Mentoring round 2017 is about to start!

After matching 50 mentees and mentors, we are ready to start the mentoring round in 2017 soon! Happy mentoring!

WiMIR mentoring 2017 participants

Mentoring Program Committee

  • Emilia Gómez, Universitat Pompeu Fabra, Spain
  • Blair Kaneshiro, Stanford University, US
  • Anja Volk, Utrecht University, the Netherlands

Our 50 mentees reside in Australia, China, France, Hong Kong, India, the Netherlands, South Korea, Spain, Turkey, UK, US. They range from high school student to associate professor, and represent a diverse field of interests and backgrounds, such as machine learning, digital signal processing, computer music, computer science, music theory, computational musicology, music psychology, music performance, music and mathematics,  music perception and cognition, computational ethnomusicology, composition, computational neuroscience, digital media, information science and human computer interaction.

We thank our generous mentors for dedicating their time to this program:

  • Jack Atherton, CCRMA, Music Department, Stanford University, US
  • Ana M. Barbancho, Universidad de Málaga, Spain
  • Isabel Barbancho, Universidad de Malaga, Spain
  • Juan Pablo Bello, New York University, US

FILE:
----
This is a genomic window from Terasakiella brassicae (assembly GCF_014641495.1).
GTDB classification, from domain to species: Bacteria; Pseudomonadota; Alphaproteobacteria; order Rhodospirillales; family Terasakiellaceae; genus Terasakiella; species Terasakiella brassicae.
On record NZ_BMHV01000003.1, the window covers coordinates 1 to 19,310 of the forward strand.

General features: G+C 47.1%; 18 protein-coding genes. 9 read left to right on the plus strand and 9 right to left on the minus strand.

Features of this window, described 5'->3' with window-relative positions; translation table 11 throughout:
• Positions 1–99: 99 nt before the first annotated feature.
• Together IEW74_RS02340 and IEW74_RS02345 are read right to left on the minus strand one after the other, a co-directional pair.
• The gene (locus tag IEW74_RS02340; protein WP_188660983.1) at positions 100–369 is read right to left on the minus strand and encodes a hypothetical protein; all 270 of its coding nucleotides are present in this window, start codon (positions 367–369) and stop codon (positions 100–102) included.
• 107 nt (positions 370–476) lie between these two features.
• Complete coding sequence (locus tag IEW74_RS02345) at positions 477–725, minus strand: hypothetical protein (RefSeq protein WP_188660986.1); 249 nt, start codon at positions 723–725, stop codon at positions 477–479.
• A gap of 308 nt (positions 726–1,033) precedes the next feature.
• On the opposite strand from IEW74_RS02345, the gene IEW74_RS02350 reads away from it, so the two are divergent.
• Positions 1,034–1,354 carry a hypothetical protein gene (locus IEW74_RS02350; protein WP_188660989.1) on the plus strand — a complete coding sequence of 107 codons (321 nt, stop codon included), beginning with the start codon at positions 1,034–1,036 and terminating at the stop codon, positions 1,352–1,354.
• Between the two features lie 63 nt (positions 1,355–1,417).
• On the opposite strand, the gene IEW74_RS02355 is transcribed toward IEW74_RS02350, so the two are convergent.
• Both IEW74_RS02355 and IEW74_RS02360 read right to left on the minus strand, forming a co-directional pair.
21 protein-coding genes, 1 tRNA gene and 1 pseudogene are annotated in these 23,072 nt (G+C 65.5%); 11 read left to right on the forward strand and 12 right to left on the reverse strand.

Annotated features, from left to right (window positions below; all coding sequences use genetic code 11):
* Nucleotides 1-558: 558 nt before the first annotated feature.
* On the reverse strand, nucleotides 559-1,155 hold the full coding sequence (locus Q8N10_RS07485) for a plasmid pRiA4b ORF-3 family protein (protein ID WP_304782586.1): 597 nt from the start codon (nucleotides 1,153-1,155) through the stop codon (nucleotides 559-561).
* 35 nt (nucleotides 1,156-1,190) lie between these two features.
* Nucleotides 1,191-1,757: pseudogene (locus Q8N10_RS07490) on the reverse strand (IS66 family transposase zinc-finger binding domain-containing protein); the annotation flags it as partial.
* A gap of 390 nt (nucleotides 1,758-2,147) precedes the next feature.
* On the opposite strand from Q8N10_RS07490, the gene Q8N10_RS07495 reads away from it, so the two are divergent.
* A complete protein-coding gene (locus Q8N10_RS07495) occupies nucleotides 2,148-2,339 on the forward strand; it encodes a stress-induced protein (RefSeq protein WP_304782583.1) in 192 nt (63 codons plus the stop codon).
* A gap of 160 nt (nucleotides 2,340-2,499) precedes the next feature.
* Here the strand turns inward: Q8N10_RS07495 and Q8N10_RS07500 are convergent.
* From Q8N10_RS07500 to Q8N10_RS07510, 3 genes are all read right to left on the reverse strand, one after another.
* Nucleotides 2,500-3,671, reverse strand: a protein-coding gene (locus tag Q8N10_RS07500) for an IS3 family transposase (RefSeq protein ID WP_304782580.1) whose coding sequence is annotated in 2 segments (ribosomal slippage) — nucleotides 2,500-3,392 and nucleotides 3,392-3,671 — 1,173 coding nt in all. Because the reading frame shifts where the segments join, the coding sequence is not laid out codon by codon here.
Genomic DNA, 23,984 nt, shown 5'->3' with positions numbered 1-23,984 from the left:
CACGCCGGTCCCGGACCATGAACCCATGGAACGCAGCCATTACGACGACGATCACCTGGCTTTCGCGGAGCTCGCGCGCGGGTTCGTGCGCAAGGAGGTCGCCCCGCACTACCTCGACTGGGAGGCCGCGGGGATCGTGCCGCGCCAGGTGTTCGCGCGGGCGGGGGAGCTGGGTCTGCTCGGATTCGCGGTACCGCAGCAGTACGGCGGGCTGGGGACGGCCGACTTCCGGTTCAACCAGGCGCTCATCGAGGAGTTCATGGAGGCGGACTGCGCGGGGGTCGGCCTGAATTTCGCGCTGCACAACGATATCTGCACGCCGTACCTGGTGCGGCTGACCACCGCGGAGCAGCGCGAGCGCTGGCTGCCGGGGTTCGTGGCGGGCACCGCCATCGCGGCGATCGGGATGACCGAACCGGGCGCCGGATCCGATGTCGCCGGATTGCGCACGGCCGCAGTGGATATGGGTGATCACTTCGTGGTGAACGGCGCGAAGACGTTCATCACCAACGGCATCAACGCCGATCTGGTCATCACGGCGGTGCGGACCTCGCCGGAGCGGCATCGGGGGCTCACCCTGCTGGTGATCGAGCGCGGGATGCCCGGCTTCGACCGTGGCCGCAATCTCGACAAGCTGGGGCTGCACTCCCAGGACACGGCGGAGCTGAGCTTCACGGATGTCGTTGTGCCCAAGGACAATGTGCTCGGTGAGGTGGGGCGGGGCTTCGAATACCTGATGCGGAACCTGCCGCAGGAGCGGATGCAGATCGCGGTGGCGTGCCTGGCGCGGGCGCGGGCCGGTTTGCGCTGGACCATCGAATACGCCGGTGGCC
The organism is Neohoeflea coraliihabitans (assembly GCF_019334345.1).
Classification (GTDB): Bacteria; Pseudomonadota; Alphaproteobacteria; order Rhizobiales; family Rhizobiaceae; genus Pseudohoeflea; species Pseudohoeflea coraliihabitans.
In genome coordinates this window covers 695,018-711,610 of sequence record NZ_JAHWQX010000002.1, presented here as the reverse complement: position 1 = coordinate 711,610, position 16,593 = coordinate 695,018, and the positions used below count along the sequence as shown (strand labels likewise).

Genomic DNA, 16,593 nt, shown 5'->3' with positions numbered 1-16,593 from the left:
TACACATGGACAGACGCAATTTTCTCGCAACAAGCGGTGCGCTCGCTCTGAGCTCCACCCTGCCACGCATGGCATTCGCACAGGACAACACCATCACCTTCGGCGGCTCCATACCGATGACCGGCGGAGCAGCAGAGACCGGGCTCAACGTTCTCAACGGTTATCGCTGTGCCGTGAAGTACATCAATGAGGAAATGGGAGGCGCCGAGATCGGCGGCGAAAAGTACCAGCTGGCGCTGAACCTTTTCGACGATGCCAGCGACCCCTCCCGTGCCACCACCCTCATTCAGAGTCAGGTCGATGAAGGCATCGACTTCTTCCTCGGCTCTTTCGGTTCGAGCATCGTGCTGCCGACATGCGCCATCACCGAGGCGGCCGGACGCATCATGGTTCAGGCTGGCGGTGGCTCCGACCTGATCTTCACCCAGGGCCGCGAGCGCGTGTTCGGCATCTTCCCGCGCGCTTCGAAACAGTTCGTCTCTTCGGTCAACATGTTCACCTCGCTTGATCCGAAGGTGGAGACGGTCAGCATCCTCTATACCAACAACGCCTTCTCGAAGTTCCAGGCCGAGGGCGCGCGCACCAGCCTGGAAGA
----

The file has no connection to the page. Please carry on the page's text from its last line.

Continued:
• Ching-Wei Chen, Spotify, US
  • Andrea Cogliati, University of Rochester, US
  • Tom Collins, Lehigh University, US
  • Sally Jo Cunningham, Waikato University, New Zealand
  • Georgi Dzhambazov, Universitat Pompeu Fabra, Spain
  • Douglas Eck, Google Brain, US
  • Deborah Egan, DINA, UK
  • Dan Ellis, Columbia University and Google, US
  • Philippe Esling, IRCAM, France
  • Ichiro Fujinaga, McGill University, Canada
  • Mathieu Giraud, CNRS, Université de Lille, France
  • Emilia Gómez, Universitat Pompeu Fabra, Spain
  • Fabien Gouyon, Pandora, US
  • Ryan Groves, self-employed MIR Consultant, Germany
  • Dorien Herremans, Queen Mary University of London, UK
  • Xiao Hu, University of Hong Kong, Hong Kong
  • Eric Humphrey, Spotify, US
  • Berit Janssen, Meertens Insitute, Amsterdam, the Netherlands
  • Blair Kaneshiro, Stanford University, US
  • Thor Kell, Spotify, US
  • Katerina Kosta, Queen Mary University of London/Jukedeck, UK
  • Robin Laney, Open University, UK
  • Audrey Laplante, Université de Montréal, Canada
  • Edward Large, University of Connecticut, US
  • Jin Ha Lee, University of Washington, US
  • Alexander Lerch, Georgia Institute of Technology, US
  • David Lewis, University of Oxford, UK
  • Cynthia Liem, Delft University of Technology, the Netherlands
  • Brian McFee, New York University, US
  • David Meredith, Aalborg University, Denmark
  • Emilio Molina, BMAT, Spain
  • Meinard Mueller, International Audio Laboratories Erlangen, Germany
  • Oriol Nieto, Pandora, US
  • Dimitri Papageorgiou, Aristotle University of Thessaloniki, Greece
  • Preeti Rao, IIT–Bombay, India
  • Iris Ren, Utrecht University, the Netherlands
  • Spencer Russell, MIT Media Lab, US
  • Justin Salamon, New York University, US
  • Markus Schedl, Johannes Kepler University Linz, Austria
  • Sertan Şentürk, Universitat Pompeu Fabra, Spain
  • Amina Shabbeer, Amazon Music, US
  • Jeffrey Smith, Smule, US
  • Jordan Smith, AIST, Japan